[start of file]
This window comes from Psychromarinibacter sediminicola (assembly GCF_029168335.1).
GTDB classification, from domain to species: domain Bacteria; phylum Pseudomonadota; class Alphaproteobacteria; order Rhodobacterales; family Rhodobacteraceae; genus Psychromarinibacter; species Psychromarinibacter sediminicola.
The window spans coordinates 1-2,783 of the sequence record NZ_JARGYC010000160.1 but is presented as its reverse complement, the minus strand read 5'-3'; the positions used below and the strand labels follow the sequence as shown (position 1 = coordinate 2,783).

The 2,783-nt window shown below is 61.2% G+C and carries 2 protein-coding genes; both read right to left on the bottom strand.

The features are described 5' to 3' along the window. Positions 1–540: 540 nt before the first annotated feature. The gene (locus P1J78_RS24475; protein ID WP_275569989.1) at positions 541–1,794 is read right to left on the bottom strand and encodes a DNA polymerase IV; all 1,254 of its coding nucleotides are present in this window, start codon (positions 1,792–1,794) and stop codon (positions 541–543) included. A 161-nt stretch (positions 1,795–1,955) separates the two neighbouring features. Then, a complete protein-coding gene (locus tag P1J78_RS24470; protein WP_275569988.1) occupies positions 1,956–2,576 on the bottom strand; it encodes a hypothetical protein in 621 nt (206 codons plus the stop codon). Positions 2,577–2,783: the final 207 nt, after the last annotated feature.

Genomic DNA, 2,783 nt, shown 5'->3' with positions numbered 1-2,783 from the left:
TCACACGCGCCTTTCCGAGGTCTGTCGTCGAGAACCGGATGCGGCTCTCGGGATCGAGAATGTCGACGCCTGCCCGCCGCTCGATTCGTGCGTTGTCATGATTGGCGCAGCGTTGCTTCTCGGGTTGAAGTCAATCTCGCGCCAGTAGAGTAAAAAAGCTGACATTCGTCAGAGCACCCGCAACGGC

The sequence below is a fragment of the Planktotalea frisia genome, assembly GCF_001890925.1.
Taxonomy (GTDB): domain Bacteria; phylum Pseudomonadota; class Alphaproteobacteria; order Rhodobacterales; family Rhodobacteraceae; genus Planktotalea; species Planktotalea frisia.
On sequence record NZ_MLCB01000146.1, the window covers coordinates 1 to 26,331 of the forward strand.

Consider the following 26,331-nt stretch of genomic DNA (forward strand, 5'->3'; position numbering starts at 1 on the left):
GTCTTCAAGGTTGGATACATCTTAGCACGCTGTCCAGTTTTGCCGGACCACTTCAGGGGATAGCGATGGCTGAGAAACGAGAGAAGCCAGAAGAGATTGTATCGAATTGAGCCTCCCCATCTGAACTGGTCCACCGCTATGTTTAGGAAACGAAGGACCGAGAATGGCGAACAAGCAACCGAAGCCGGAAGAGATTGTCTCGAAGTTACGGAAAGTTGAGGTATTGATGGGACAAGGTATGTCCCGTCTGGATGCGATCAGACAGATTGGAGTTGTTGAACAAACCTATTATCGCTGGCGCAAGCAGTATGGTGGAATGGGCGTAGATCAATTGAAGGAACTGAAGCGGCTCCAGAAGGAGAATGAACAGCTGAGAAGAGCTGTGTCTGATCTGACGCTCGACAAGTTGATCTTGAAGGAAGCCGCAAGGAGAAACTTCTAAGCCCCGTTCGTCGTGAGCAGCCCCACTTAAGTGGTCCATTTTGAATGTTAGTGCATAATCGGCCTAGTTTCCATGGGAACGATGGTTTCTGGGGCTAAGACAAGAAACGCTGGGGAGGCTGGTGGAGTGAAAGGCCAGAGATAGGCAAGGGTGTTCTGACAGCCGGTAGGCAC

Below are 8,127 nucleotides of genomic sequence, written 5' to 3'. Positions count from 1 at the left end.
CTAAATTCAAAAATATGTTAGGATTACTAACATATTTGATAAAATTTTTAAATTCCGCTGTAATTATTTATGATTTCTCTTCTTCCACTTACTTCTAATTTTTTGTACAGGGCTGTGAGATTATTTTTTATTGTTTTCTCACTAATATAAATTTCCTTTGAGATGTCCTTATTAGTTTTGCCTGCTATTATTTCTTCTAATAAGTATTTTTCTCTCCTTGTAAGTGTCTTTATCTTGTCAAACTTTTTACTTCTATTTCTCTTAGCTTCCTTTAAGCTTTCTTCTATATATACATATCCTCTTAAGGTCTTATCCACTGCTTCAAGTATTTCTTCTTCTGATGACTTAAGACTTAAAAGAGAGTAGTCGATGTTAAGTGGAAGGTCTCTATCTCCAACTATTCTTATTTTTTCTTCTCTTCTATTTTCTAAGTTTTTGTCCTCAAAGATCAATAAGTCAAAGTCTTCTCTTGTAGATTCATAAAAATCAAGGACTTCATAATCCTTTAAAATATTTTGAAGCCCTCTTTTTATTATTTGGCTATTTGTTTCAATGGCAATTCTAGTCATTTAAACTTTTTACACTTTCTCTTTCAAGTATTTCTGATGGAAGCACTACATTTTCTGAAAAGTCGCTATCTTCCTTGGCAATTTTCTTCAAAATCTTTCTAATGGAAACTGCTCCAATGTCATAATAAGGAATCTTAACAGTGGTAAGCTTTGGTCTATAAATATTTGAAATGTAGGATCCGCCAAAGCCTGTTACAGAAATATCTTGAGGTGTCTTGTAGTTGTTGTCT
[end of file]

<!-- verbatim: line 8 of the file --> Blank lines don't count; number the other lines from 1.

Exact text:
The sequence below is a fragment of the Planktotalea frisia genome, assembly GCF_001890925.1.